Valve has released an estimation of what it expects the specs on Steam Box to be, and rest assured they immediately put PS4 and Xbox One hardware to shame.
So for our own first prototype Steam Machine ( the one we’re shipping to 300 Steam users ), we’ve chosen to build something special. The prototype machine is a high-end, high-performance box, built out of off-the-shelf PC parts. It is also fully upgradable, allowing any user to swap out the GPU, hard drive, CPU, even the motherboard if you really want to. Apart from the custom enclosure, anyone can go and build exactly the same machine by shopping for components and assembling it themselves. And we expect that at least a few people will do just that. (We’ll also share the source CAD files for our enclosure, in case people want to replicate it as well.)
And to be clear, this design is not meant to serve the needs of all of the tens of millions of Steam users. It may, however, be the kind of machine that a significant percentage of Steam users would actually want to purchase – those who want plenty of performance in a high-end living room package. Many others would opt for machines that have been more carefully designed to cost less, or to be tiny, or super quiet, and there will be Steam Machines that fit those descriptions.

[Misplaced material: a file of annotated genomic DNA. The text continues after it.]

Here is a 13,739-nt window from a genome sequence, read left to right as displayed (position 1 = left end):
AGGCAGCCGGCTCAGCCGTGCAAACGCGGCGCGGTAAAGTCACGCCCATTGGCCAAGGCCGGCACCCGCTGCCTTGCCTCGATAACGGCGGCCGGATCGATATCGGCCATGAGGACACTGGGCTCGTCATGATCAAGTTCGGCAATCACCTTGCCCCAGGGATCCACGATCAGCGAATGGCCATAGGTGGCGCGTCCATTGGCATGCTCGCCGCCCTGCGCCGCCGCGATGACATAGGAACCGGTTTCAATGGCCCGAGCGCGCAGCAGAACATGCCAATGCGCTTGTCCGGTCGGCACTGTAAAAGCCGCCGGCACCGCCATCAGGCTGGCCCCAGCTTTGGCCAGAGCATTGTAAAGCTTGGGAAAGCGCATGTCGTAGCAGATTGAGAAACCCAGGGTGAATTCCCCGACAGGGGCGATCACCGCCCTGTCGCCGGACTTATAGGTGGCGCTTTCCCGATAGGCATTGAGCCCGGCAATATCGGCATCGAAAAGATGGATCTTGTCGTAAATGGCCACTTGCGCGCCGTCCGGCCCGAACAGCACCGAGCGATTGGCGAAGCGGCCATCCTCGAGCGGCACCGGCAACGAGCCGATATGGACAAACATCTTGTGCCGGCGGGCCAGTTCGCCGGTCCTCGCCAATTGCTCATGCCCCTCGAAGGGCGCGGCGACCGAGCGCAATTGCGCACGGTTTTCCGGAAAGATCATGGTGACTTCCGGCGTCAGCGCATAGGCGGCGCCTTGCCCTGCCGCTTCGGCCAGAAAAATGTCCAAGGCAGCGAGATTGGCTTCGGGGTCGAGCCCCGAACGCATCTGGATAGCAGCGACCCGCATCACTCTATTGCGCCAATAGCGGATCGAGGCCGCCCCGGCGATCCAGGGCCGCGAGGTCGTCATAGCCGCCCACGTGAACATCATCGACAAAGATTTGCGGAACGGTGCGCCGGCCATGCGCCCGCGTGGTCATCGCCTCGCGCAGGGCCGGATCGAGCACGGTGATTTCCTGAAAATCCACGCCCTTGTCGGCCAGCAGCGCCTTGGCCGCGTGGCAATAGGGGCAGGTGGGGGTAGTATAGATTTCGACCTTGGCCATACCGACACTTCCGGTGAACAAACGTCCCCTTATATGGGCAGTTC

Here are the specifications for Valve’s 300 prototypes.
The 300 prototype units will ship with the following components:
GPU: some units with NVidia Titan, some GTX780, some GTX760, and some GTX660
CPU: some boxes with Intel : i7-4770, some i5-4570, and some i3
RAM: 16GB DDR3-1600 (CPU), 3GB DDR5 (GPU)
Storage: 1TB/8GB Hybrid SSHD
Power Supply: Internal 450w 80Plus Gold
Dimensions: approx. 12 x 12.4 x 2.9 in high
Now, to be sure, these machines will cost you some big bucks. For example, as pointed out by Kotaku, the lowest end Steam Box, using a GTX660 and an i3 CPU, could set you back about $880. And the highest end machine, with a Titan and an i7 CPU, will run you about $1,850.